I’m off to Portland, Oregon on Saturday for Bizarrocon and donuts. I’ll be gone for about three weeks but when I return I’ll be full of writerly information and other helpful things.
I’ve read in a couple of different places that Portland is “becoming like Paris in the 1920s,” all the writers and artists are flocking there. I don’t expect it to look the same as 1920s Paris, even Paris doesn’t look the same as 1920s Paris, but I hope to be inspired by a similar artistic atmosphere.
The Années folles (crazy years) was a time between wars where everyone who wanted to make art, dance to jazz or just get a drink (America was under Prohibition) converged on the city. Gertrude Stein held court at her artistic salon (described in her book The Autobiography of Alice B Toklas), Andre Breton was leading the Surrealist movement, and Anais Nin was a brief fixture of the Montparnasse cafe scene.
If you wanted to get a glimpse of dancing girls (*whisper* in the nude) you could pop off to The Folies Bergère. One of the headliners at the time was Josephine Baker, a woman of colour treated like a second class citizen in her native America and a star in Paris.
Tracking shot in the 1927 Clara Bow movie Wings:
Below is a promotional film for Josephine Baker’s ‘new’ show. Contains 1920s boobies:
Paris was known for the latest fashions:
And finally, a silent travelogue through all the city had to offer. Toodle pip, and I’ll see you on the other side of my own adventures!
Hello my little hand painted cups! I don’t know about you but I do like a true crime story, and I first heard the bizarre tale (and I mean bizarre, there’s weird injections, ninjas, everything) of Susan Cabot, aka The Wasp Woman, from an incredibly cheesy series called Mysteries and Scandals.
When writer Amelia Mangan told me it was discussed on podcast My Favorite Murder, hosted by Karen Kilgariff and Georgia Hardstark, I thought it would be good to share here. I’ve set it to begin when her story starts but why not listen to the rest afterwards?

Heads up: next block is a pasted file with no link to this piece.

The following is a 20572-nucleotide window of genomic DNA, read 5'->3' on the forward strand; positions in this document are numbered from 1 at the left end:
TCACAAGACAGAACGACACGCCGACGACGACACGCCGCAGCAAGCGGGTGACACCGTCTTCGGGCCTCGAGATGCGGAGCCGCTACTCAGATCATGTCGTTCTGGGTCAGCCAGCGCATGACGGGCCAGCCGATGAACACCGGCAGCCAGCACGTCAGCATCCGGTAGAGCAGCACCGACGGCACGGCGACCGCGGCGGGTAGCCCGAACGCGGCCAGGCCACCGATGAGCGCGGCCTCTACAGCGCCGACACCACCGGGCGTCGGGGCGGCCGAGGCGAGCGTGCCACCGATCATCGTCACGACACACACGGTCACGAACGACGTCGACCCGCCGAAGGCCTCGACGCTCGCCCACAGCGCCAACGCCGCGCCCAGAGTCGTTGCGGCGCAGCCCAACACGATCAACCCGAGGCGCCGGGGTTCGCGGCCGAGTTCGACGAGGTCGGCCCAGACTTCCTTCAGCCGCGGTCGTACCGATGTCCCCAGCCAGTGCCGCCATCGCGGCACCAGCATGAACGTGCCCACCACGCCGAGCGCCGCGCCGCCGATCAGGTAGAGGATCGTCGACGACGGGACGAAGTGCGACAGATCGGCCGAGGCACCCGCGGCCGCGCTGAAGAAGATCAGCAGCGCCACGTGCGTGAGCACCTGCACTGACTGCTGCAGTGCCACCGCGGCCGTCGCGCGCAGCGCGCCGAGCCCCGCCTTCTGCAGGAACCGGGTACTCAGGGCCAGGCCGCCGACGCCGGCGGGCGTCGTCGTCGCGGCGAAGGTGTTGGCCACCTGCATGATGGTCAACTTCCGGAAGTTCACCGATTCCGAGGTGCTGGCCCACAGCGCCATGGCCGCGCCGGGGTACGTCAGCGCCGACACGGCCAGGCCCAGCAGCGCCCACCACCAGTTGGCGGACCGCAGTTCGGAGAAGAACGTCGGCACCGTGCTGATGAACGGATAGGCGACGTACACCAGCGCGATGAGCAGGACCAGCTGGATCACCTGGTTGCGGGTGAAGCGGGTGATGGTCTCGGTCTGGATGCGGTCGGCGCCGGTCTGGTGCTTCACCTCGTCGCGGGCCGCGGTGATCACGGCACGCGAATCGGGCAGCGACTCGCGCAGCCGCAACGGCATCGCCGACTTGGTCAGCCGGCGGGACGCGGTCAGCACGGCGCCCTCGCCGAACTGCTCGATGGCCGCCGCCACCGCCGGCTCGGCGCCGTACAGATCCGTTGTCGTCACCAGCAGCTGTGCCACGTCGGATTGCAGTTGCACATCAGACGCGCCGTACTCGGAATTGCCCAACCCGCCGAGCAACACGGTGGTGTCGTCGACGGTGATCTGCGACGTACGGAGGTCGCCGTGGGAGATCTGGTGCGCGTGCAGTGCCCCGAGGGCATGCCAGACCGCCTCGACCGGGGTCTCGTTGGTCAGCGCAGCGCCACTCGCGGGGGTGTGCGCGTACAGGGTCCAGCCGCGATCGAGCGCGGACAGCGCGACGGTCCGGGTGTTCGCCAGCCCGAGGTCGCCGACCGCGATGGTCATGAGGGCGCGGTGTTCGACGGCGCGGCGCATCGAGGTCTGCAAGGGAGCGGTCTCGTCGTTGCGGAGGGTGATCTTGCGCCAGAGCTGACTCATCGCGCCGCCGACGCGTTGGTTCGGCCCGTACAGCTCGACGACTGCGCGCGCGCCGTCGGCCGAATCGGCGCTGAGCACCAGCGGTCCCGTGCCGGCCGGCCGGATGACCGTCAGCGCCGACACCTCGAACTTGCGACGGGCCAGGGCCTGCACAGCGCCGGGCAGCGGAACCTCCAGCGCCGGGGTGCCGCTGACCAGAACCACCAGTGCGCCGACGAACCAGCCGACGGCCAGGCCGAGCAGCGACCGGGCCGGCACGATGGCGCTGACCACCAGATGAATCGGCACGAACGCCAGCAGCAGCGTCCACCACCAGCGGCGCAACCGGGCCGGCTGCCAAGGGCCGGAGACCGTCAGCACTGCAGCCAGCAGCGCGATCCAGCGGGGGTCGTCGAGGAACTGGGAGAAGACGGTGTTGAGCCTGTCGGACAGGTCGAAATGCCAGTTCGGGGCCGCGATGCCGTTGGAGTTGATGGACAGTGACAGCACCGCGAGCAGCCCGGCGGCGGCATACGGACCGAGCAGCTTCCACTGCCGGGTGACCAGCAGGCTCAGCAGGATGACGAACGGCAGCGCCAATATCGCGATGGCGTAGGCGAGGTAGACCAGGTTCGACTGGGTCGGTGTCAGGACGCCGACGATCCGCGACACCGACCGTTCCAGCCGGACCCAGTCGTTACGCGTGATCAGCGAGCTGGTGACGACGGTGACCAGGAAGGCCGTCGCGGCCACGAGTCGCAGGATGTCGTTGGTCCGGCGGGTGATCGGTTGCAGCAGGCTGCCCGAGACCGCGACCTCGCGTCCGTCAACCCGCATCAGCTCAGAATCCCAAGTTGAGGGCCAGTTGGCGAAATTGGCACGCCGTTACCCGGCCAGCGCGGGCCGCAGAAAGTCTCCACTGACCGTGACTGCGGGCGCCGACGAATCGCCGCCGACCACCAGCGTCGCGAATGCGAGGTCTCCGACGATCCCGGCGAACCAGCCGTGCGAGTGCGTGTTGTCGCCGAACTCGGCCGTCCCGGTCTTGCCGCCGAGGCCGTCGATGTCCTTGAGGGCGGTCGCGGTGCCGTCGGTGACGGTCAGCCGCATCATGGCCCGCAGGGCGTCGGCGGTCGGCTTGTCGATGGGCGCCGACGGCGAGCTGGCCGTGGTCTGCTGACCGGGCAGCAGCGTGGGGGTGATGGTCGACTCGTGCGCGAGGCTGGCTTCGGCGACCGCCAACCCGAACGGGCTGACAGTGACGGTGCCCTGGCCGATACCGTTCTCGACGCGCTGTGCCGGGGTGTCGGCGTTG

I also included the Mysteries and Scandals episode below, enjoy!
Merry birthday to me! I hope all my little bits of confetti littering the streets are OK?
I’ve been trying to settle on a creative project which is purely for fun for a while now, and finally my friend Steve and I have settled on DADAkitten. I can only explain it as ‘imagine if David Lynch did comedy sketches. Sort of. Not quite, but a bit. Also Welcome To Night Vale.’ Follow our channel for more delights and daftness.
Anyway here are a couple of mine, from a series called The Drama Farmer which relates YouTube drama on people who don’t exist:
Sorry about the title, I’m probably a bit sleep deprived. I’m at my friend’s working on a new book while he does art stuff.
From next week I’ll be posting a spooky themed video made by myself each Tuesday of October, but I thought I’d start Halloween early by sharing other people’s videos of burlesque performances. I like any kind of burlesque but if it has a Gothic twist, or twenties, or circus sideshow it’s even better.
I’ll start with Missy Macabre, partly because I once interviewed her for Bizarre magazine and partly because she manages to combine the twenties, Gothic and sideshow all in one human:
Next is Obskyura, who is basically a modern Josephine Baker in this act:
Hello my little sections of time spent in bed when you know you have to get up soon thus making it even more comfortable, I found this stop motion animation the other day and couldn’t wait to share its creepy glory.
Alex, aka Guldies, is a Swedish stop motion animator. Have a look at his (pretty sure it’s a he, sorry if not) youtube channel. Enjoy!
Hello my little chimpanzees who’ve just learned sign language. I’m all of a flap today because I’m in the middle of a mad dash to get everything done before a writer and artist’s retreat at my friend’s in September and October, so I hope you don’t mind me leaving you with this interview link and some clips from music man Flying Lotus‘ recent film Kuso.
I saw it recently (it’s streaming on Shudder) and really loved it, but also really hated bits of it, and if a film can do that it’s worth recommending, no?
Parts are like a beautiful psychedelic dream while others are a juvenile, scatalogical nightmare, which is a bit like life really. Filmed under his record label (and production company too, I suppose) Brainfeeder, it was also co-created by animator David Firth and writer/artist/music man/etc Zack Fox. If you can stomach the really gross bits the originality is more than enough to tickle your brain cells.
Here’s an interview with the three filmmakers. Warning: Clips may be sweary